Vote politics have ensured that many proposed changes are yet to be realised. The promised Umpires Academy is nowhere in sight, the plan to expand the National Cricket Academy into a full-fledged world-class cricket institute has gone really nowhere except for some individual efforts, India A tours are mostly off the radar; no players’ organisation has been recognised or set up, and the players themselves are under an old contract after a series of differences over a proposed new deal with the Board.
The BCCI has no Chief Executive Officer, no media manager and even though a Manager (Cricket Operations) has just been appointed this month, it is debatable whether he will be able to slay the many demons plaguing the BCCI on the cricket front, especially the domestic game.
The president & his men
Even their much-vaunted website (apparently launched a year ago) remains more or less mythical. Try clicking on http://bcci.tv and all you get to see is a big, blinking BCCI logo, the logo of last year’s ICC Champions Trophy and a sign asking you to “click here” if you want to know more about Player Ratings. You click on that and get into something that looks hopeful — a series of images of Indian players — and then, nothing much. The rest is all ‘coming soon’.
The BCCI would do well to take a leaf out of the book of the Australians (cricket.com.au), the English (ecb.co.uk), or Pakistan (pcboard.co.pk), even Bangladesh (tigercricket.com). The BCCI president, Sharad Pawar, under fire for neglecting his Agriculture Ministry responsibilities for cricket, reportedly said in Parliament that he spends barely two hours a week on cricketing affairs.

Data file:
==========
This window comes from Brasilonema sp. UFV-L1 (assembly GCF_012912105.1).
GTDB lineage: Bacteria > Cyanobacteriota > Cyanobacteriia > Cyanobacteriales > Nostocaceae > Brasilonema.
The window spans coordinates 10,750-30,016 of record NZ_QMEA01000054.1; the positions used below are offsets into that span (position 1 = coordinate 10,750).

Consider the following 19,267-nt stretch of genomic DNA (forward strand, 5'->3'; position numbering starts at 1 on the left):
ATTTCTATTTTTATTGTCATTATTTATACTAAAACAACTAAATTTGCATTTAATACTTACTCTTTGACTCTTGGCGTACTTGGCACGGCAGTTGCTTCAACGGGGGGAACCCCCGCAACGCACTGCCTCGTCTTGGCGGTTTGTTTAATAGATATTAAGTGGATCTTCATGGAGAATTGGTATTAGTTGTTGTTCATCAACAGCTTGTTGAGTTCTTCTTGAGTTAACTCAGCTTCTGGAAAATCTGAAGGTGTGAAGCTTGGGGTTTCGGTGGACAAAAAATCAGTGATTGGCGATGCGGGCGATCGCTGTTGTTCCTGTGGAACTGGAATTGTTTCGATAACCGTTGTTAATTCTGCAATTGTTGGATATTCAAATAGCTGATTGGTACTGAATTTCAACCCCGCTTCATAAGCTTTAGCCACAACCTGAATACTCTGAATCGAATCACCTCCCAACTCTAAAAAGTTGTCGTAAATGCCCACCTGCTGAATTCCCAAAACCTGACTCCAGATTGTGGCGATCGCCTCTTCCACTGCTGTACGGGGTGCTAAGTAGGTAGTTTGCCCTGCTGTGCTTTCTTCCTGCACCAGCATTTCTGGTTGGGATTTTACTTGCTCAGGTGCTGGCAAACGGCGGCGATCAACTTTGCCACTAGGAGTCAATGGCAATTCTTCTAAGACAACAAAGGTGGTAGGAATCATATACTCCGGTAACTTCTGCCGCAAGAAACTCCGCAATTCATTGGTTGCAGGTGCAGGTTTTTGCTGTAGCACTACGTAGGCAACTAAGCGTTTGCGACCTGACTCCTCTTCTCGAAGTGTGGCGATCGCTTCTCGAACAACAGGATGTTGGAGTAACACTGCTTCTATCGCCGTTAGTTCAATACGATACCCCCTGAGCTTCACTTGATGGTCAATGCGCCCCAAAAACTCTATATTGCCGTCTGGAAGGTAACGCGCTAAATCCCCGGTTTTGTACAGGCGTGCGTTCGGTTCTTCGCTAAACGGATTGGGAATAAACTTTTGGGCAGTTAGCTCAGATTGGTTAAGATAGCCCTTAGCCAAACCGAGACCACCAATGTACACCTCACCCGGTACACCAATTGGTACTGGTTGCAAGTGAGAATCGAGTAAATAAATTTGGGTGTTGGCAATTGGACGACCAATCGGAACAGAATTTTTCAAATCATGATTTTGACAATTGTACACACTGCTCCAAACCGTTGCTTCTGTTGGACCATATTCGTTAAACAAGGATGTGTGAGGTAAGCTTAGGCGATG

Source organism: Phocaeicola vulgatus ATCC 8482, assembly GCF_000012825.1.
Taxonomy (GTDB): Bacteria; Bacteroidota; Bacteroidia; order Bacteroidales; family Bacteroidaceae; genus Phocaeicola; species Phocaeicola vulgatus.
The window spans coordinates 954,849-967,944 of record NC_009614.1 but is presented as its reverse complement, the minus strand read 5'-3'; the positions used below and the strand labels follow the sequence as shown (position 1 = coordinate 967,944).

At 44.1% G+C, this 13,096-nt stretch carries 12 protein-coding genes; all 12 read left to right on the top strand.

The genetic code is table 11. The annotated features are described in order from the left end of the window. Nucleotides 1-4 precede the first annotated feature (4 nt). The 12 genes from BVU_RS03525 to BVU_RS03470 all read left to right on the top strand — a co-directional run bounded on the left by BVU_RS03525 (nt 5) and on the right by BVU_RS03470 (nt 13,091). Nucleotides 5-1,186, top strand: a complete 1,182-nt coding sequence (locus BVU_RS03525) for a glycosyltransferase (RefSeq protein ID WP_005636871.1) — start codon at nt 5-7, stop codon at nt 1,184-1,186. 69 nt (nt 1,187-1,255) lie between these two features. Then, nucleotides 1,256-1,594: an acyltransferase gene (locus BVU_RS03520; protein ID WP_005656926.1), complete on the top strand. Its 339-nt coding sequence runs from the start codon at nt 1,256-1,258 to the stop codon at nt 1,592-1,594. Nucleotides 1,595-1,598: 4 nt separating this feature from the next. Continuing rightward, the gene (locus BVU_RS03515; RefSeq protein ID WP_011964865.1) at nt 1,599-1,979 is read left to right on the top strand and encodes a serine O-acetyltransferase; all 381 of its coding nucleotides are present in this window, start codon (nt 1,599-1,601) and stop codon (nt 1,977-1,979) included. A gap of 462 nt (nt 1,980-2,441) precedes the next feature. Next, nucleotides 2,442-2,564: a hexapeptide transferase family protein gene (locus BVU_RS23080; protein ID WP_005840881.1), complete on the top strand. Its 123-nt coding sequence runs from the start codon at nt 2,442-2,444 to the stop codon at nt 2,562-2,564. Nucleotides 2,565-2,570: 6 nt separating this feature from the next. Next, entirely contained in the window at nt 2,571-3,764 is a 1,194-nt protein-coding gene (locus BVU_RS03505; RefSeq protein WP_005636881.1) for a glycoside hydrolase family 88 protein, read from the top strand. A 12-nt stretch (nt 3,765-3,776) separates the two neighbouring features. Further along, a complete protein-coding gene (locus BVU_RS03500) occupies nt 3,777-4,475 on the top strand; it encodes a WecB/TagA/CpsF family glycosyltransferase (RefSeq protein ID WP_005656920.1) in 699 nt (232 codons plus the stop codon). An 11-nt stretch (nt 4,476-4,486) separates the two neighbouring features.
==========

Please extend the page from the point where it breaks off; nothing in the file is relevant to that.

Can he then be expected to spend more than the total of one hour 45 minutes that ICC officials say he spent at the annual meeting of the ICC Board in London in the last week of June? As a career politician who cannot find the time to sort out his own Board, where would Pawar find the time to handle the work of the International Cricket Council when he eventually becomes its president?
The problem with the BCCI — despite Pawar’s busy schedule — is that it has no clear command structure or spokesman. The BCCI comprises of politicians, industrialists and lawyers with different worldviews who came together to oppose the former board president Jagmohan Dalmiya. Once they managed to exclude Dalmiya from the scheme of things, they have struggled to find a common agenda to form a cohesive unit, especially after their much-publicised marketing deals have been hit.
Will they snap out of the strange collective lethargy they seem to be in? These next few months will tell.
(This is the first of a 10-part series that will deal with the administration, the players, domestic and junior cricket, over-scheduling, selections, the lack of facilities for fans, the decline of universities, umpires, the developmental crisis etc. Feel free to write in with your comments and suggestions to email@example.com. We will display the most interesting letters and suggestions in the last part of the series).